Smart homes, smart cars, smart you

Americans now shop online about as often as they take out the trash, according to a recent Washington Post article.1 And nearly half of us prefer to purchase goods on the web—from groceries to prescription refills to runway-ready party dresses.

To many of us, online shopping is a no-brainer. Why would I get out and fight the crowds when I can snuggle down into my sofa and shop by a toasty fire? Then a few days later, my package arrives at my door. From the standpoint of ease and effort, it can’t be beat.

The problem is, online shopping is a pretty nice thing for industrious thieves, too. In fact, more than half of Americans say they know someone who’s had a package stolen from outside their home, and 30% say they’ve experienced it themselves, says an article in USA Today.2

That’s what Amazon Key, a new internet-connected secure delivery service from Amazon, is hoping to solve for. It uses a keypad, a camera, and a one-time-use code to let delivery people digitally unlock your front door and leave packages inside, all while you’re able to monitor their actions in real-time from your phone.

While the idea that my packages could be placed safely inside my door is intriguing, the claims specialist in me can’t help but ask “what if.” What if the technology fails? What if a thief is able to hack the keypad and freeze the system to gain full access to the home?

The acceleration of technology is happening in the home (smart homes), on the road (driverless cars), in the skies (drones) and now on your doorstep with Amazon Key. Wherever we rely on technology to simplify or streamline an aspect of our lives, there can be the possibility of a technology fail. And that leads to the million dollar question of who’s responsible—and who’s legally liable—when there’s harm or damage because of it.


Trust the technology?


While smart package delivery is the latest newsworthy tech development leaving me considering liability implications, it’s far from the only area where questions on responsibility and technology come into play. These days, individuals can now use “smart home” technology to adjust their lights, see who is ringing their doorbell, set alarms while away and take many other seemingly safe measures. While these technologies can offer increased protection, there is the issue of what happens when the technology doesn’t work as planned and a loss occurs.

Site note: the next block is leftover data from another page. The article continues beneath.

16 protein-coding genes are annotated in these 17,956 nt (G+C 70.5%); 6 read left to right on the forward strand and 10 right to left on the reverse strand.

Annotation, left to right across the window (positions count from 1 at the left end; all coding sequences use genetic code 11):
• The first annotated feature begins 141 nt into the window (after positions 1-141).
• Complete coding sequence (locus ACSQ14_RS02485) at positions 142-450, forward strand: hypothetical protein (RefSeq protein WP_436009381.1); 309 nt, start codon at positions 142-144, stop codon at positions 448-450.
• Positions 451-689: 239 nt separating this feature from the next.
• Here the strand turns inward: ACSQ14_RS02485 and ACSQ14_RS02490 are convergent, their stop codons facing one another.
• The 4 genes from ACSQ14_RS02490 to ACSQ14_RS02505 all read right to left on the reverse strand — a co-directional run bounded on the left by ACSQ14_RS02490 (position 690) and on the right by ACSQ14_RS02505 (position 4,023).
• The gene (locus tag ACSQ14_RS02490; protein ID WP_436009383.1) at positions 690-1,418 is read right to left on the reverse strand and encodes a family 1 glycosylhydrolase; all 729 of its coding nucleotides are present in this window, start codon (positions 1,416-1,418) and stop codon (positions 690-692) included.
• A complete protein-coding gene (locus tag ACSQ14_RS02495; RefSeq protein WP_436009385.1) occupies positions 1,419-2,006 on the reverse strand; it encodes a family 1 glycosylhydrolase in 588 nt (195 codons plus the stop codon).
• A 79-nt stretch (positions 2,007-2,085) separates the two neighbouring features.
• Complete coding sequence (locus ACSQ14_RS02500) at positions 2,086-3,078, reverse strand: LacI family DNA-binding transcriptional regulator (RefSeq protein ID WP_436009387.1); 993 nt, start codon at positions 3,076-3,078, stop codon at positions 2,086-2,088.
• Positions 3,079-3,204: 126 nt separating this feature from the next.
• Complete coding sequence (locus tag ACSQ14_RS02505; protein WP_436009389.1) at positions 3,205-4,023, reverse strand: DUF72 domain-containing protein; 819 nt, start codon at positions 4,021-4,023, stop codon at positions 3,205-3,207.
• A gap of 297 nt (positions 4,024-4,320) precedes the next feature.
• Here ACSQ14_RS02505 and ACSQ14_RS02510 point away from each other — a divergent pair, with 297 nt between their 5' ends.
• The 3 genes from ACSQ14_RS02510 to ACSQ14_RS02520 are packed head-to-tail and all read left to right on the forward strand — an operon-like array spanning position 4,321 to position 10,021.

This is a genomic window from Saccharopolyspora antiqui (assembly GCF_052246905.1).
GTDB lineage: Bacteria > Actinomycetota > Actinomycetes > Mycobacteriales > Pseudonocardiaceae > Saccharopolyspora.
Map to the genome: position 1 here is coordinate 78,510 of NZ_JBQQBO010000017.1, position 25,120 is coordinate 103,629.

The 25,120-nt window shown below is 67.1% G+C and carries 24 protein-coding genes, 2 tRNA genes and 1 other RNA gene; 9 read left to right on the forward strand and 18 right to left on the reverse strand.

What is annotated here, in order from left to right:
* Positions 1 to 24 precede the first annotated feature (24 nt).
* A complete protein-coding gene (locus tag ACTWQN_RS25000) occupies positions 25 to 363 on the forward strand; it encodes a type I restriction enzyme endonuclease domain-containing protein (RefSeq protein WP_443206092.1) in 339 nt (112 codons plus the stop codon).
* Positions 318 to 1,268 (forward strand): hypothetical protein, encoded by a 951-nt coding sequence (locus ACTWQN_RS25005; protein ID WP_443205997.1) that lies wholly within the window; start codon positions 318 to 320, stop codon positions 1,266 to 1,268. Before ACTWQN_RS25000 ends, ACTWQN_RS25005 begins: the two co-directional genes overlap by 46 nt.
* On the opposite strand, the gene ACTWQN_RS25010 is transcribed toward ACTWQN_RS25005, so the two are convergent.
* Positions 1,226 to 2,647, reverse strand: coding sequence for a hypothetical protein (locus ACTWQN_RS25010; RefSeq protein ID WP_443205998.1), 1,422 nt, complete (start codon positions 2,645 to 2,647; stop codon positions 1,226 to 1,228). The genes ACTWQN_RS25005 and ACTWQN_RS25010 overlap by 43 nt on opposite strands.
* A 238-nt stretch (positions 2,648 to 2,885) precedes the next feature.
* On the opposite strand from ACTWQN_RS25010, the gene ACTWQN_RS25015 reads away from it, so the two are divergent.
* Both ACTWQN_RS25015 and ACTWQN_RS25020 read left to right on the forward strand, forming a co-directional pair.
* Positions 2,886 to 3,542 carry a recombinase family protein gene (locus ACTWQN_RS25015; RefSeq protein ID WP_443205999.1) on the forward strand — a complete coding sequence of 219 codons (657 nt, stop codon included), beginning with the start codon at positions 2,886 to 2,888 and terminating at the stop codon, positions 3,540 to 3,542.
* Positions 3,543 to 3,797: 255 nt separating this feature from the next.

It’s not unlike the issues we’re beginning to see with technology-assisted cars. One of the questions is, if you take your hands off the wheel and there’s an accident, is it your fault or the car’s? And is it you or the car manufacturer—or both—who’s more likely to get sued?

We’ve already seen these same kinds of discussions emerge over home water shutoff sensors—internet-connected systems that can turn off water when you’re away if they detect a leak. When these kinds of devices fail and water damages a neighboring condo, for example, it opens a Pandora’s box of liability questions.

The courts are just beginning to explore these kinds of issues—what’s your responsibility as the owner or operator of the smart device, and what’s the manufacturer’s or provider’s responsibility as the entity that created and deployed it. The newness of this discussion, and the undefined legal grey areas of accountability, is already making defenses more complex, and surfacing new questions of liability across our entire industry. And as many implications as we now can think of with smart technology, there are surely even more that will continue to surface as these features continue to advance.

At Berkley One, we know this is a complex situation to navigate. But we’re not shying away. We’re looking at all of the new ways an insured’s assets may become exposed—and what to do about it. This is a time of transition, where there are new choices and more options to consider than ever before. We believe it’s our job to help our clients navigate these new integrated systems.

So, what should you do as an individual? Should you wait until the startups and Amazons of the world work all kinks out of all their new smart technology? My advice to friends, family and clients is to be cautiously adoptive. Be aware of the risks if you decide to be an early user of home access or driver-assisted technologies. Talk to your agent and insurance provider about actions you can take to help make your property more secure if you decide to wade in—and then take them. While new integrated devices offer promising benefits, the steps you take to help keep your home, car, and other valuables safe can’t be passed to a new device—at least not yet.


Marylou Rodden is Vice President of Casualty Claims at Berkley One.